These guides do not in any way represent legal advice.
All guides are produced as a 'layperson' and 'informed friend'.
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Having a lawyer is of course personal choice, if you can afford one, and in some cases people can get funding through legal aid. However, we argue that there are a number of key reasons why, in the vast majority of cases, there is absolutely no advantage or need to pay for a lawyer:

1) The issues in family practice are predominantly not legal ones. They are about fair and common sense outcomes to parental disputes based on placing the needs of children first under the Child Welfare Checklist. You don't need to know any law.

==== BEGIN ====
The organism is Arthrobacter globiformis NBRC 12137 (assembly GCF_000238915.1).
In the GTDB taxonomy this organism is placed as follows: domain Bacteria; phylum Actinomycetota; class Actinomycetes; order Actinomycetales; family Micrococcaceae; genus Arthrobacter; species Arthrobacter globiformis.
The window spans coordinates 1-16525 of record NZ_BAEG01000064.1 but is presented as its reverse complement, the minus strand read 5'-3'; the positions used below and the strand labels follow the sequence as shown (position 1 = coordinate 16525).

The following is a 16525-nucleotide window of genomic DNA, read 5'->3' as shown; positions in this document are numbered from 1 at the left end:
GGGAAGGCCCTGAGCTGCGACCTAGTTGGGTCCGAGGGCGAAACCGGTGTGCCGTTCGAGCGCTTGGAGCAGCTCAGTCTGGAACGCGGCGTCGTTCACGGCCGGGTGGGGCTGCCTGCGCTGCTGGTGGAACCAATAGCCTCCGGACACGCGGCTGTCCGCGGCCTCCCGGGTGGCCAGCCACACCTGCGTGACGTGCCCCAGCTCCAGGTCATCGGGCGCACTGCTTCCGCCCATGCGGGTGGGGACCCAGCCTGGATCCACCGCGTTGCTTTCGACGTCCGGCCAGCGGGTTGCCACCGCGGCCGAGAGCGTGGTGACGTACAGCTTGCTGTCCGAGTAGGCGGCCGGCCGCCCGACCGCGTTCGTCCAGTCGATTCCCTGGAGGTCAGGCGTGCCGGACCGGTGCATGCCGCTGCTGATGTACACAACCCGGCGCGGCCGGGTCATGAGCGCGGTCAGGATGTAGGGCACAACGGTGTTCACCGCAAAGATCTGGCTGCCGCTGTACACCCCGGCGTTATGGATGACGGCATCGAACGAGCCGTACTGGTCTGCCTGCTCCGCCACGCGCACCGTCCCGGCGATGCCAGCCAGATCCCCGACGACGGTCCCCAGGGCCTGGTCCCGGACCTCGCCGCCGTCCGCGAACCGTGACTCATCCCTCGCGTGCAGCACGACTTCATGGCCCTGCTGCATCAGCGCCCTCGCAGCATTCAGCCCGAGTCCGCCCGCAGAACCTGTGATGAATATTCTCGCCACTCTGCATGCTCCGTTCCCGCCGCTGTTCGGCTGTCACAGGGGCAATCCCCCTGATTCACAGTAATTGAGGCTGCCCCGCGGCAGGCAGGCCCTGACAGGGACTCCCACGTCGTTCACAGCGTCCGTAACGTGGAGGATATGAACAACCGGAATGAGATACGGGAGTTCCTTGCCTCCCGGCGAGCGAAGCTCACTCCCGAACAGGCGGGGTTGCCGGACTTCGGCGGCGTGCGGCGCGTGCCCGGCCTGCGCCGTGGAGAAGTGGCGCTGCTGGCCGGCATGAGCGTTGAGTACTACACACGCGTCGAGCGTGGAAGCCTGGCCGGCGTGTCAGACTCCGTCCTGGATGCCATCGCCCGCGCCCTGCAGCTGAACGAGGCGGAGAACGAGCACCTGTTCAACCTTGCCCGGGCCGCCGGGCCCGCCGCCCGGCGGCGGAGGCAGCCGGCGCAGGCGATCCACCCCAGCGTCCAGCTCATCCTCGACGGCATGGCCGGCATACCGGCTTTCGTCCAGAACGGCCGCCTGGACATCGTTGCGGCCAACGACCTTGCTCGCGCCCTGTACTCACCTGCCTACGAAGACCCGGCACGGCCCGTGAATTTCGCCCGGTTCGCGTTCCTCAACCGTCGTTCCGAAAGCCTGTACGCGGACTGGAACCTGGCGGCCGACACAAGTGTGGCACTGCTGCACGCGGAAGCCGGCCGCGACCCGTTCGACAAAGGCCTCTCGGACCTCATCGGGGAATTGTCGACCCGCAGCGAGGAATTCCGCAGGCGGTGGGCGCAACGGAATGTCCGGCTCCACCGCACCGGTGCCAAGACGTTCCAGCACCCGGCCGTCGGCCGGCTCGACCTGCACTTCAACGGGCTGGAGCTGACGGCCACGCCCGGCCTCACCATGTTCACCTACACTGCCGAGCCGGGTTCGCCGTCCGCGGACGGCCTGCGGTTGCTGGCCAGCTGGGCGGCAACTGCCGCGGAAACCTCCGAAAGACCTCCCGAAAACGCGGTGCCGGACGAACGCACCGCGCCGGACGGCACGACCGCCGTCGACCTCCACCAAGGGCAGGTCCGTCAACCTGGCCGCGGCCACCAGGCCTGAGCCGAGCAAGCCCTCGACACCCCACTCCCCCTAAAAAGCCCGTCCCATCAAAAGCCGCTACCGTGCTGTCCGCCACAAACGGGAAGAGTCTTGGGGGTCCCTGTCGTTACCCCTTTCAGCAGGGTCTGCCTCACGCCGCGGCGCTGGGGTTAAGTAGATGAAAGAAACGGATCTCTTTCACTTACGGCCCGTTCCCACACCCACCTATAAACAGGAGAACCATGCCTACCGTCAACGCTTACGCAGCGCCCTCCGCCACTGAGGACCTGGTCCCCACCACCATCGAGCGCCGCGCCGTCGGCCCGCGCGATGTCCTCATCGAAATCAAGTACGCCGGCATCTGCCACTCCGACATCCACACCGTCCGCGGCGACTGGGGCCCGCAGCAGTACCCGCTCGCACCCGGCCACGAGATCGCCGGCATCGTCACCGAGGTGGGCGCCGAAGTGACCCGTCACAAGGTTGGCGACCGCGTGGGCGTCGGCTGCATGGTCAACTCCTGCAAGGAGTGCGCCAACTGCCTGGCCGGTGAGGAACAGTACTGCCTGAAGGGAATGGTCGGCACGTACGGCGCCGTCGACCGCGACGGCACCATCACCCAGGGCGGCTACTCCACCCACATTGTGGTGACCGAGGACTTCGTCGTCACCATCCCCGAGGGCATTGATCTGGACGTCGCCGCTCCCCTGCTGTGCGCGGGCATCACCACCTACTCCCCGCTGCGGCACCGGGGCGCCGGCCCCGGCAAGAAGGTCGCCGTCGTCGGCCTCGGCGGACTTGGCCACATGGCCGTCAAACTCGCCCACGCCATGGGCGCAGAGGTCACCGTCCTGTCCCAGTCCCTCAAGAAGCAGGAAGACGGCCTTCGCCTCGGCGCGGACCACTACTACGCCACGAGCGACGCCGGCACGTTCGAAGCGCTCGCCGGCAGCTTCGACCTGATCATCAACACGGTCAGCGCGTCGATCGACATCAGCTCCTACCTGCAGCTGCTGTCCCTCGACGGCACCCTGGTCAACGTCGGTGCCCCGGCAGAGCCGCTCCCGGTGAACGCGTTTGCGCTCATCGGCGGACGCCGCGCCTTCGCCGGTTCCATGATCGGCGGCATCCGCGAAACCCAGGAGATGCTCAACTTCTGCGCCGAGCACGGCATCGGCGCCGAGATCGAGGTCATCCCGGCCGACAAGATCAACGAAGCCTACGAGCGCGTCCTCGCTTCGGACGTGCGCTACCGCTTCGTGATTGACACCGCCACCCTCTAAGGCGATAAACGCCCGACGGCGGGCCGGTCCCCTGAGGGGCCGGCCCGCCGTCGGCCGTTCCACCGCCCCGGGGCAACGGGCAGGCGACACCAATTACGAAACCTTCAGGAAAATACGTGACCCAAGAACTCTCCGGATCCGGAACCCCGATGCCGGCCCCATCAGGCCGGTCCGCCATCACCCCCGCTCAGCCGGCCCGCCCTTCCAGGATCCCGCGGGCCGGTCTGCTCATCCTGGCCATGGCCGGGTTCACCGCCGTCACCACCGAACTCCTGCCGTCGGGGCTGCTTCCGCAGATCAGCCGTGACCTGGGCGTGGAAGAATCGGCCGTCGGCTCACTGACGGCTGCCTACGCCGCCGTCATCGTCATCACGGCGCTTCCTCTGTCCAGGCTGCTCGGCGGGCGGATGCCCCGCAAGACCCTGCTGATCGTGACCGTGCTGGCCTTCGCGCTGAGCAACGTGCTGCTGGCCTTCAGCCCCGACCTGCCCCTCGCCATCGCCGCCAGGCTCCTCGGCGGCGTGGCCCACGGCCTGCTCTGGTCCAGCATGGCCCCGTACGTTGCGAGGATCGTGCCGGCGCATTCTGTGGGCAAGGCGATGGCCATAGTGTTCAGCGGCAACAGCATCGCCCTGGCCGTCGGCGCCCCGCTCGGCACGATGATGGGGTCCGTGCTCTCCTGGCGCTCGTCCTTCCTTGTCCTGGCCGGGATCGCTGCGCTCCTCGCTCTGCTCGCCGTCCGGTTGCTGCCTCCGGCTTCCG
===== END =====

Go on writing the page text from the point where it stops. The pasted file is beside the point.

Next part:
2) The system is based on a foundation of access to justice and fairness to both parties, irrespective of the ability to afford a lawyer.

3) McKenzie Friends, on the basis of sensible, informed understanding of the issues involved, at low cost, can help their clients with the documentation and guide them to accepting, fair, balanced outcomes, so avoiding destructive, time-consuming conflict.

In 80% of family court hearings, at least one party is not legally represented. They suffer no disadvantage at all in court as the issues are not legal ones.

We argue that the family law system is mainly a set of procedures, processes with common sense checklists that are clear to understand.

Can lawyers still help?

At any point during family proceedings, the client, supported by a McKenzie Friend, is entirely free to consult a lawyer if he / she so decides. In very exceptional cases, a good McKenzie Friend will advise clients to seek appropriate legal advice.